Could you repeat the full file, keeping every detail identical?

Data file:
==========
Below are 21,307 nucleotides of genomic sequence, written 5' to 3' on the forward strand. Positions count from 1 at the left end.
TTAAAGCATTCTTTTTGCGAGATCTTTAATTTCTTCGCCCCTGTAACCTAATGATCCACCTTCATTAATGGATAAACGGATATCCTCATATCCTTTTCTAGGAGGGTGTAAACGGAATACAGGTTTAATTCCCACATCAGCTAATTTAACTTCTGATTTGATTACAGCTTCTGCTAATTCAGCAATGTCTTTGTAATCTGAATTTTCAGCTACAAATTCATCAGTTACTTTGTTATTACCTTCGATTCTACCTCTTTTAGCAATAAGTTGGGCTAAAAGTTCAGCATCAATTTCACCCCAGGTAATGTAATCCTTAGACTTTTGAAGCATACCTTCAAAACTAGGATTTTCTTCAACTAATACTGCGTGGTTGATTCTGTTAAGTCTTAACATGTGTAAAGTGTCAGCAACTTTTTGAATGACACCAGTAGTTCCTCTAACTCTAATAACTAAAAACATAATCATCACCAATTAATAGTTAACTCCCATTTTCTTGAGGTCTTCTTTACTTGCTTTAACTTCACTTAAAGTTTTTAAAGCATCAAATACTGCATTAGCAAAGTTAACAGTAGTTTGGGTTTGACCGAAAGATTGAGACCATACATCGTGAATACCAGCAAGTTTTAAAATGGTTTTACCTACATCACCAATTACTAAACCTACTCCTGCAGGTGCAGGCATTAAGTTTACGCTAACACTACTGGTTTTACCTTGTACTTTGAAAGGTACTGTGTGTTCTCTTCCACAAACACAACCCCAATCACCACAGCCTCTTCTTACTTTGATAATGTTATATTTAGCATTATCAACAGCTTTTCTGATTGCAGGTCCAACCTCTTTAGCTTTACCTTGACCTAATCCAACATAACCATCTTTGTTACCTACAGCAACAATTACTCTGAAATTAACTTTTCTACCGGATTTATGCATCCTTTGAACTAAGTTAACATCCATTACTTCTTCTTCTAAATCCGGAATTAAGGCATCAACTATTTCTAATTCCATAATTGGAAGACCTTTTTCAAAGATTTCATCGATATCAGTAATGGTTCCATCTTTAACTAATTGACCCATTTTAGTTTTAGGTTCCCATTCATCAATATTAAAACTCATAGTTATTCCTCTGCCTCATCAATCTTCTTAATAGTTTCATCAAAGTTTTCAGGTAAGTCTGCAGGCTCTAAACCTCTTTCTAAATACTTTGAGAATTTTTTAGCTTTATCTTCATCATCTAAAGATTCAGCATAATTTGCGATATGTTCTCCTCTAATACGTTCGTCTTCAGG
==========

Below are 21,307 nucleotides of genomic sequence, written 5' to 3' on the forward strand. Positions count from 1 at the left end.
TTAAAGCATTCTTTTTGCGAGATCTTTAATTTCTTCGCCCCTGTAACCTAATGATCCACCTTCATTAATGGATAAACGGATATCCTCATATCCTTTTCTAGGAGGGTGTAAACGGAATACAGGTTTAATTCCCACATCAGCTAATTTAACTTCTGATTTGATTACAGCTTCTGCTAATTCAGCAATGTCTTTGTAATCTGAATTTTCAGCTACAAATTCATCAGTTACTTTGTTATTACCTTCGATTCTACCTCTTTTAGCAATAAGTTGGGCTAAAAGTTCAGCATCAATTTCACCCCAGGTAATGTAATCCTTAGACTTTTGAAGCATACCTTCAAAACTAGGATTTTCTTCAACTAATACTGCGTGGTTGATTCTGTTAAGTCTTAACATGTGTAAAGTGTCAGCAACTTTTTGAATGACACCAGTAGTTCCTCTAACTCTAATAACTAAAAACATAATCATCACCAATTAATAGTTAACTCCCATTTTCTTGAGGTCTTCTTTACTTGCTTTAACTTCACTTAAAGTTTTTAAAGCATCAAATACTGCATTAGCAAAGTTAACAGTAGTTTGGGTTTGACCGAAAGATTGAGACCATACATCGTGAATACCAGCAAGTTTTAAAATGGTTTTACCTACATCACCAATTACTAAACCTACTCCTGCAGGTGCAGGCATTAAGTTTACGCTAACACTACTGGTTTTACCTTGTACTTTGAAAGGTACTGTGTGTTCTCTTCCACAAACACAACCCCAATCACCACAGCCTCTTCTTACTTTGATAATGTTATATTTAGCATTATCAACAGCTTTTCTGATTGCAGGTCCAACCTCTTTAGCTTTACCTTGACCTAATCCAACATAACCATCTTTGTTACCTACAGCAACAATTACTCTGAAATTAACTTTTCTACCGGATTTATGCATCCTTTGAACTAAGTTAACATCCATTACTTCTTCTTCTAAATCCGGAATTAAGGCATCAACTATTTCTAATTCCATAATTGGAAGACCTTTTTCAAAGATTTCATCGATATCAGTAATGGTTCCATCTTTAACTAATTGACCCATTTTAGTTTTAGGTTCCCATTCATCAATATTAAAACTCATAGTTATTCCTCTGCCTCATCAATCTTCTTAATAGTTTCATCAAAGTTTTCAGGTAAGTCTGCAGGCTCTAAACCTCTTTCTAAATACTTTGAGAATTTTTTAGCTTTATCTTCATCATCTAAAGATTCAGCATAATTTGCGATATGTTCTCCTCTAATACGTTCGTCTTCAGG